the world changes, it is amazing how slow some consumer-based industries are to change to stay in sync with the competitive landscape and the changing consumer. One of those industries is what is sometimes referred to as location-based entertainment or away-from-home entertainment. This, of course, includes cinemas, theaters, amusement parks, family entertainment centers and other entertainment-oriented venues. Although not a part of the entertainment industry per se, mixed-use projects that incorporate entertainment – such as urban entertainment centers, malls, and many forms of shopping destinations – need to be included in this discussion.
We believe the location-based entertainment (LBE) industry has developed a mindset, a set of assumptions so entrenched that most of its members are not even aware of the influence this mindset has on their thinking. This tendency to fall back on viewing the industry “the way things have always been done” makes it extremely difficult for the industry to break out of its mold and stay competitive.
So exactly what is the main component of this mindset or paradigm? It’s the very name by which the industry calls itself and the venues it creates – entertainment. By believing the industry is in the entertainment business, many of these entertainment-type attractions and venues are fast becoming out of sync with modern consumers and undermining the attractions’ long-term prospects for success.
The big difference between leisure and entertainment is that leisure is defined in terms of the consumers’ time, free time, whereas entertainment is defined more as an activity that is offered to them. While entertainment is generally something that takes place in free time, it is only one possible type of leisure activity, and that is where entertainmentmisses the opportunity; it is narrow-minded in its view of consumers’ pleasurable activities.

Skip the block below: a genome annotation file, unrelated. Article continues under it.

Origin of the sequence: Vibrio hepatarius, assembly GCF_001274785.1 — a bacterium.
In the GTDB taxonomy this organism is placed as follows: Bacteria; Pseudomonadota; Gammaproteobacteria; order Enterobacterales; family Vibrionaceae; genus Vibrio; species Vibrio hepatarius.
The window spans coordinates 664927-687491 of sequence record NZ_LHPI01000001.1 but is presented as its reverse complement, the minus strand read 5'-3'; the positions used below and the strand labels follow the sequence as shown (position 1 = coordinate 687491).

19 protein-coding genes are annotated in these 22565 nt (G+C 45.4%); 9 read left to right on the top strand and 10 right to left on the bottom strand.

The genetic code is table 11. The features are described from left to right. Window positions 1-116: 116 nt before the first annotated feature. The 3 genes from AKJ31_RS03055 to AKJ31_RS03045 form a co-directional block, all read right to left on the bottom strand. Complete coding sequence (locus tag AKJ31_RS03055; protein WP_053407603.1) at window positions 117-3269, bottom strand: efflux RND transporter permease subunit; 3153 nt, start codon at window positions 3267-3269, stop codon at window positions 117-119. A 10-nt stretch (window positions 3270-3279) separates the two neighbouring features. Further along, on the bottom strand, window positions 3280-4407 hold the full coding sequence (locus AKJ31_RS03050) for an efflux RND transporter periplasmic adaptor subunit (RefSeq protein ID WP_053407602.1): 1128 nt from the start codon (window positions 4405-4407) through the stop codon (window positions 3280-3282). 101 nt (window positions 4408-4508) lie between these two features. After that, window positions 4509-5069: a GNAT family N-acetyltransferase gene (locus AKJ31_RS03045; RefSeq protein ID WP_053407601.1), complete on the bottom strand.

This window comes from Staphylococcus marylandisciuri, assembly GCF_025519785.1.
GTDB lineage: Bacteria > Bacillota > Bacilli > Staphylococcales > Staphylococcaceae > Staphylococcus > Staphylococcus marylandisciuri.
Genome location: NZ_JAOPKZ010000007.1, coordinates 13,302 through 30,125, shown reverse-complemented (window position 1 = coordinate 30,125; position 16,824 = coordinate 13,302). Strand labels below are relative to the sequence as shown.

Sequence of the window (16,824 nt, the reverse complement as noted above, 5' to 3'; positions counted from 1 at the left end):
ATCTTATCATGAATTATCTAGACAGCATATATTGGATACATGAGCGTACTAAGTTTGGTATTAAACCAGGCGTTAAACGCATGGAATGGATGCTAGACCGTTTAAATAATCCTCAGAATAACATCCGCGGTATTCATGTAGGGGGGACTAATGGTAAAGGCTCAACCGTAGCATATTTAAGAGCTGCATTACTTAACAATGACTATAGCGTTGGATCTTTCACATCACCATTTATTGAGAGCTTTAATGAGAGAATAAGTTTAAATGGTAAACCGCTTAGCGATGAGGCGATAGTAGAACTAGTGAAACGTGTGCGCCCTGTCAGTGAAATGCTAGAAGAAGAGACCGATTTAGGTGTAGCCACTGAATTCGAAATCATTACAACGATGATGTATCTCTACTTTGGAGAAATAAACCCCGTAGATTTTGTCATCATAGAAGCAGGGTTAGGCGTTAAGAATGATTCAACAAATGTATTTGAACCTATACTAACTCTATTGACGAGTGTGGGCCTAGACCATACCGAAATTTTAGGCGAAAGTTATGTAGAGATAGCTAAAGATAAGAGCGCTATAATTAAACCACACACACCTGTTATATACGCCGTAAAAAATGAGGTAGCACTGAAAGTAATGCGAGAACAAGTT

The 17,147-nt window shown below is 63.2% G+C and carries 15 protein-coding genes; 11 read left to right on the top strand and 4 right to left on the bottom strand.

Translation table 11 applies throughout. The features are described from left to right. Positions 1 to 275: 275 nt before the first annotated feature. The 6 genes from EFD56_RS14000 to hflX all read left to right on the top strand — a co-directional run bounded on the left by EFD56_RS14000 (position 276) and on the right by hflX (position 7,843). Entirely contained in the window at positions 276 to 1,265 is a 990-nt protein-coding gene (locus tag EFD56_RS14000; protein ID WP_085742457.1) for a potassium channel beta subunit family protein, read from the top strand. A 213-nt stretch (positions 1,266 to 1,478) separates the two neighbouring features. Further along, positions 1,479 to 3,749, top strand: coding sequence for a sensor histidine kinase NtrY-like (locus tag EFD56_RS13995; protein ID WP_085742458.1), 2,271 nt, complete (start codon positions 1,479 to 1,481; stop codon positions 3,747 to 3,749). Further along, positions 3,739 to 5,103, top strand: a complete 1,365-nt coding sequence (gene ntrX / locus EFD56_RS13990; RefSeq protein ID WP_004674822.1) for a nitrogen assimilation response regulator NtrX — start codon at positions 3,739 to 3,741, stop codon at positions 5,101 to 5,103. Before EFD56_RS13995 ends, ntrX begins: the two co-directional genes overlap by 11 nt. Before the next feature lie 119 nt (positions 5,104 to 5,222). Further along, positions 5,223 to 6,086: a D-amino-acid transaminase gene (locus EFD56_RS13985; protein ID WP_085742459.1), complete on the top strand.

So what happens is that by defining themselves as entertainment, many of the attractions and activities the industry creates are far too limited in scope. Entertainment restrains the thinking of what type of free-time experiences the consumer is looking for as well as what can be offered. In a sense the entertainment mindset says, “We are in the entertainment industry, so we have to offer only entertainment options to the consumer.”
The problem with the focus on entertainment is that in most cases the consumer is looking for more than just entertainment to entice them to leave their home to visit a destination venue. They are looking for the maximum benefit they can obtain for the expenditure of their free time. In today’s world, for middle and higher income consumers, time is their currency. The growth of large-screen high-definition televisions and the DVD and cable industry are examples of how consumers are now able to get a movie entertainment experience in their own homes without the added effort, time and expense required to visit a movie theater. Cinemas are struggling to keep up attendance against the in-home DVD and cable television movie-on-demand competition.
Another issue is that by defining itself only as entertainment, the LBE industry sets itself up to think in terms of competing with other entertainment options rather than competing with all of the consumers’ free time or leisure options, both in the home and at location-based leisure venues.
In almost all situations, when consumers are considering leaving their home for a leisure experience that includes some entertainment, they are looking for more than just entertainment. In fact, many times, the entertainment is not the largest part of their equation or the main motivation. When friends and families go out together, they often are primarily looking for a social experience, an opportunity to talk and be together. The entertainment might only be the excuse to get together. Americans, at least, have a hard time socializing unless they are engaged in some form of activity. Leisure activities are often viewed as opportunities for relaxation and rejuvenation, a time away from the chores and stress of life, a break from the routine, not necessarily to be filled with entertainment.